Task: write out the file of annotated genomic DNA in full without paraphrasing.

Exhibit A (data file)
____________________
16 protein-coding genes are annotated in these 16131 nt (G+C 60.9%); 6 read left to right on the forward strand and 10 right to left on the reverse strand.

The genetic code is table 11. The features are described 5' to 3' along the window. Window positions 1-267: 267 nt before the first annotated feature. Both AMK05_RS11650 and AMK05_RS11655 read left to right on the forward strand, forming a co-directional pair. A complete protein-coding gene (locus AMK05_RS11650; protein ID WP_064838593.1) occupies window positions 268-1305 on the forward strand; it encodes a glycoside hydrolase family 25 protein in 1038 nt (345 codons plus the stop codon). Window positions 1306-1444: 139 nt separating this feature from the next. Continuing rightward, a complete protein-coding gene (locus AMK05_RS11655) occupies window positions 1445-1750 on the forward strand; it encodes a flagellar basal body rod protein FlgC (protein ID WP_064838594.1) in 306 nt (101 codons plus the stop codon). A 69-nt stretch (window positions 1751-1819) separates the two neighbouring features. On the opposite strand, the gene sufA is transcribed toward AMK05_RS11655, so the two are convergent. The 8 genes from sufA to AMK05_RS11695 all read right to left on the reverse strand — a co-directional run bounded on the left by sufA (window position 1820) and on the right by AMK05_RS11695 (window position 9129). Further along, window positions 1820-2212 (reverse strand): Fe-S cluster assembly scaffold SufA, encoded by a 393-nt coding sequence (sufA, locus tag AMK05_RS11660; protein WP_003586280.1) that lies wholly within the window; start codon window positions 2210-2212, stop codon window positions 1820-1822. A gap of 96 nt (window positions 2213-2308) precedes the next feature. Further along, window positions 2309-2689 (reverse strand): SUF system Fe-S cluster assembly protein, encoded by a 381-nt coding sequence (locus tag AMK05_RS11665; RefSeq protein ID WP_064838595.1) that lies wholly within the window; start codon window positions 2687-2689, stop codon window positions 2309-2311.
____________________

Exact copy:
16 protein-coding genes are annotated in these 16131 nt (G+C 60.9%); 6 read left to right on the forward strand and 10 right to left on the reverse strand.

The genetic code is table 11. The features are described 5' to 3' along the window. Window positions 1-267: 267 nt before the first annotated feature. Both AMK05_RS11650 and AMK05_RS11655 read left to right on the forward strand, forming a co-directional pair. A complete protein-coding gene (locus AMK05_RS11650; protein ID WP_064838593.1) occupies window positions 268-1305 on the forward strand; it encodes a glycoside hydrolase family 25 protein in 1038 nt (345 codons plus the stop codon). Window positions 1306-1444: 139 nt separating this feature from the next. Continuing rightward, a complete protein-coding gene (locus AMK05_RS11655) occupies window positions 1445-1750 on the forward strand; it encodes a flagellar basal body rod protein FlgC (protein ID WP_064838594.1) in 306 nt (101 codons plus the stop codon). A 69-nt stretch (window positions 1751-1819) separates the two neighbouring features. On the opposite strand, the gene sufA is transcribed toward AMK05_RS11655, so the two are convergent. The 8 genes from sufA to AMK05_RS11695 all read right to left on the reverse strand — a co-directional run bounded on the left by sufA (window position 1820) and on the right by AMK05_RS11695 (window position 9129). Further along, window positions 1820-2212 (reverse strand): Fe-S cluster assembly scaffold SufA, encoded by a 393-nt coding sequence (sufA, locus tag AMK05_RS11660; protein WP_003586280.1) that lies wholly within the window; start codon window positions 2210-2212, stop codon window positions 1820-1822. A gap of 96 nt (window positions 2213-2308) precedes the next feature. Further along, window positions 2309-2689 (reverse strand): SUF system Fe-S cluster assembly protein, encoded by a 381-nt coding sequence (locus tag AMK05_RS11665; RefSeq protein ID WP_064838595.1) that lies wholly within the window; start codon window positions 2687-2689, stop codon window positions 2309-2311.